Whether authorities should be given a so-called backdoor to access encrypted smartphones has been an ongoing tug-of-war between many Silicon Valley power players and government officials, but a pair of lawmakers are hoping their new bill will have the final word when it comes to protecting smartphone security.
The ENCRYPT Act of 2016 -- short for the "Ensuring National Constitutional Rights of Your Private Telecommunications Act" -- is a proposed federal law that has the stated purpose of overriding "data security vulnerability mandates and decryption requirements" at the state level.
Rep. Blake Farenthold, a Texas Republican who is one of the sponsors of the bill, said on Twitter he was spurred to act following proposals at the state level in New York and California that he said would create "hackable" backdoors to smartphones.
NY & CA want to weaken smart phone security by mandating hackable “backdoors.” My ENCRYPT Act would keep phones private & secure #ENCRYPT— Blake Farenthold (@farenthold) February 10, 2016
The Argument for Loosening Encryption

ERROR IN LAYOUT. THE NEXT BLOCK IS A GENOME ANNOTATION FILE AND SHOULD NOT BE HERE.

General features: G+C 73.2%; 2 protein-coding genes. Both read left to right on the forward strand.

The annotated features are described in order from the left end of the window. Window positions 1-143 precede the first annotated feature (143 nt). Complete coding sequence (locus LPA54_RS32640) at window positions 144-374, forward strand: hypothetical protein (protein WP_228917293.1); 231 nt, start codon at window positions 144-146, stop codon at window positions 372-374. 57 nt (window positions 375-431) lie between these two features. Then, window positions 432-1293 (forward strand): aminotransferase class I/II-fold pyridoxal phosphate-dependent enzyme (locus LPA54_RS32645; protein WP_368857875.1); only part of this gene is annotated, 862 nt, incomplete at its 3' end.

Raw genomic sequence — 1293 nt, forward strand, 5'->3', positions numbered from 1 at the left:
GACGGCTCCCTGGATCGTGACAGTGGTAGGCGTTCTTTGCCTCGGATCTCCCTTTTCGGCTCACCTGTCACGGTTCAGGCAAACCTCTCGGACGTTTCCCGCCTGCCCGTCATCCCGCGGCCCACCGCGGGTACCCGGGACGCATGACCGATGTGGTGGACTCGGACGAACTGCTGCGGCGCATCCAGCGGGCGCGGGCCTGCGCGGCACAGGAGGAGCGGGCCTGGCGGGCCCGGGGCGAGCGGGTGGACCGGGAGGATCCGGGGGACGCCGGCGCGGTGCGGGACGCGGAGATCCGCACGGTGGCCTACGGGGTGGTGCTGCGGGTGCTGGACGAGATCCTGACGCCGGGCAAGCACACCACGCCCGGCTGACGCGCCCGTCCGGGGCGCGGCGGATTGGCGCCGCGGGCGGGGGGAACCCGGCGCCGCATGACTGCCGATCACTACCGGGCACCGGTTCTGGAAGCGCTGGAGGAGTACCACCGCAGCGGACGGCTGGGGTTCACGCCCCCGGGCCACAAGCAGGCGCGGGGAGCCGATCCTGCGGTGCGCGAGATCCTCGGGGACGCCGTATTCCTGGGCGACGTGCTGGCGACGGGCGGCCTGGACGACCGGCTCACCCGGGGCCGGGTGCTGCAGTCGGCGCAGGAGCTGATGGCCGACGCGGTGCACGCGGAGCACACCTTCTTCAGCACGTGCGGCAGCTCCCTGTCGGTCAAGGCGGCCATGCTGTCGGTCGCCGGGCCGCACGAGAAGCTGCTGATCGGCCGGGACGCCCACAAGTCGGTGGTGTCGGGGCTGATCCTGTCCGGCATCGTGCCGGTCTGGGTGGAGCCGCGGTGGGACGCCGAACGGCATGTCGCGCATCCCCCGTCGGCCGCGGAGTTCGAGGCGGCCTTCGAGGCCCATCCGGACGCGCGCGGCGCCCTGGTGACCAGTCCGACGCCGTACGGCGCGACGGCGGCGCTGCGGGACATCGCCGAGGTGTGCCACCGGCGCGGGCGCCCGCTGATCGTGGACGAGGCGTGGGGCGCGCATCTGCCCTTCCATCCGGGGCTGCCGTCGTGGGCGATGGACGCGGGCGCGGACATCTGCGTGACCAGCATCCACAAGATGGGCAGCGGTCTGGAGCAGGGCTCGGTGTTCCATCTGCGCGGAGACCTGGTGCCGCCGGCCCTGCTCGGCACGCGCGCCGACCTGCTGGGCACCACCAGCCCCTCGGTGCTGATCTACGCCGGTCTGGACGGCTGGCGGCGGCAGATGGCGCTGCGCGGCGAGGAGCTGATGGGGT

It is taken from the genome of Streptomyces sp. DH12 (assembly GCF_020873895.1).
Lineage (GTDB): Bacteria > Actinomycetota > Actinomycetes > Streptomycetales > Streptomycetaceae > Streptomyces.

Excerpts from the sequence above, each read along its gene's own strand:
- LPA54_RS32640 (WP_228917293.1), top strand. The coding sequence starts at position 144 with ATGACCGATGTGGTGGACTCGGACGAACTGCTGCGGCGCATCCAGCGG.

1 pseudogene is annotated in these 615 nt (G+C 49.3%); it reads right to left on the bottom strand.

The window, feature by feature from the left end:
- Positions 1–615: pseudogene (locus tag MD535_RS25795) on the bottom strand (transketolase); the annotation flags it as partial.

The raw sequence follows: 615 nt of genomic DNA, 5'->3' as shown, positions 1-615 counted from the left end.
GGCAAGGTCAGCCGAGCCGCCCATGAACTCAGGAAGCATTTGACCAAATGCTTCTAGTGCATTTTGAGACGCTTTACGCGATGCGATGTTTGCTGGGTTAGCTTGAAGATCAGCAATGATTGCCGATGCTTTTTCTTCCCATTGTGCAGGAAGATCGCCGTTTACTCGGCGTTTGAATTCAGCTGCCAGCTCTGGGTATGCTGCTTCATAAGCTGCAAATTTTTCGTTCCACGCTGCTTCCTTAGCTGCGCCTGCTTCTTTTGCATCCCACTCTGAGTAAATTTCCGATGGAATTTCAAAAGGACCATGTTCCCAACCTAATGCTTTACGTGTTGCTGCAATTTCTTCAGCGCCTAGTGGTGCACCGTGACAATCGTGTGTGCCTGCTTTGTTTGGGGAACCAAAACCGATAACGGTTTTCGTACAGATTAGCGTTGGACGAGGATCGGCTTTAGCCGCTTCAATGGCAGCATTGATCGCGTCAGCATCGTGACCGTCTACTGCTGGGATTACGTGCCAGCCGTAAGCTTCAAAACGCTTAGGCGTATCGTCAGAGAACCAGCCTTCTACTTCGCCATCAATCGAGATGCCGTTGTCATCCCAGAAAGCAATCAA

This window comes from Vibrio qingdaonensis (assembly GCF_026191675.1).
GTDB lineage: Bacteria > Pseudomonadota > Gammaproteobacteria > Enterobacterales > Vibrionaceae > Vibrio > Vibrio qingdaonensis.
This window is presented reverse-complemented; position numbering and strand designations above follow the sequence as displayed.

At issue is whether the government should be pushing technology companies to implement so-called back doors to their operating systems, allowing law enforcement a way to bypass encryption and get information to track down terrorists and other criminals.
Supporters of loosening encryption say it can be a matter of national security.
Case in point: FBI Director James Comey said Tuesday that two months after the San Bernardino massacre, the FBI and the intelligence community cannot open one of the smartphones used by the couple who perpetrated the attack. Not having access to the encrypted messages in the phone would prevent authorities from knowing who they were talking to, texting or what they might have been viewing on that particular device.
The Argument for No 'Backdoors'
Those supporting encryption -- the ENCRYPT Act of 2016 -- say creating a so-called backdoor for law enforcement would leave devices open to hackers.
In a letter to President Obama last year, Google, Apple, Facebook and dozens of cyber-security experts and trade groups said giving the government the master key to decode encrypted data could leave billions of people vulnerable to cyber criminals and deal a detrimental blow to information security.
Apple turns on encryption by default, meaning law enforcement would have to have a person's passcode to access any data on an iPhone. Google also offers users encryption options with the recent Lollipop and Marshmallow versions of the Android operating system.